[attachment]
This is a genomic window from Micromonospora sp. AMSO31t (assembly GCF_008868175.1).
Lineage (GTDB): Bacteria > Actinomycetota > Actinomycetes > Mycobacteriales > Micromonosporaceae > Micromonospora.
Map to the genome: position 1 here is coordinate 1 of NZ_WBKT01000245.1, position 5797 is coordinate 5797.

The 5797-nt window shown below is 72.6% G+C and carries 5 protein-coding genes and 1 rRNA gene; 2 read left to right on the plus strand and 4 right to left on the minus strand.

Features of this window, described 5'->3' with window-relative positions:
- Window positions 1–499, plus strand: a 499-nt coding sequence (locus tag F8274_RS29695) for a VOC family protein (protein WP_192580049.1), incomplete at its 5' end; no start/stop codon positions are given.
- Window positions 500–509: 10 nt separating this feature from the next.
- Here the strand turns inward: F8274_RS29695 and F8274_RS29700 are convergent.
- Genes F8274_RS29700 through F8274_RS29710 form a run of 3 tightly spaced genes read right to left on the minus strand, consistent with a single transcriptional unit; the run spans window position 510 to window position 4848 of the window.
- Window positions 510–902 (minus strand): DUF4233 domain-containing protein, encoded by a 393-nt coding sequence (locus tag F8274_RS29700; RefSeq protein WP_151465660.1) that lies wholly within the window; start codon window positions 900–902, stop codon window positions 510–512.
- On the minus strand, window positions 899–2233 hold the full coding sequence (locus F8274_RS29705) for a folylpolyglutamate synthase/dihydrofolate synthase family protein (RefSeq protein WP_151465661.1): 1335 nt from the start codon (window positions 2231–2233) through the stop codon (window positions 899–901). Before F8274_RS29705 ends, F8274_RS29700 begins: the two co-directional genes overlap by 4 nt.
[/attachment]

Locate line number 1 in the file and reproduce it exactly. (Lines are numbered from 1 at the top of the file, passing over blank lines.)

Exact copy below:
This is a genomic window from Micromonospora sp. AMSO31t (assembly GCF_008868175.1).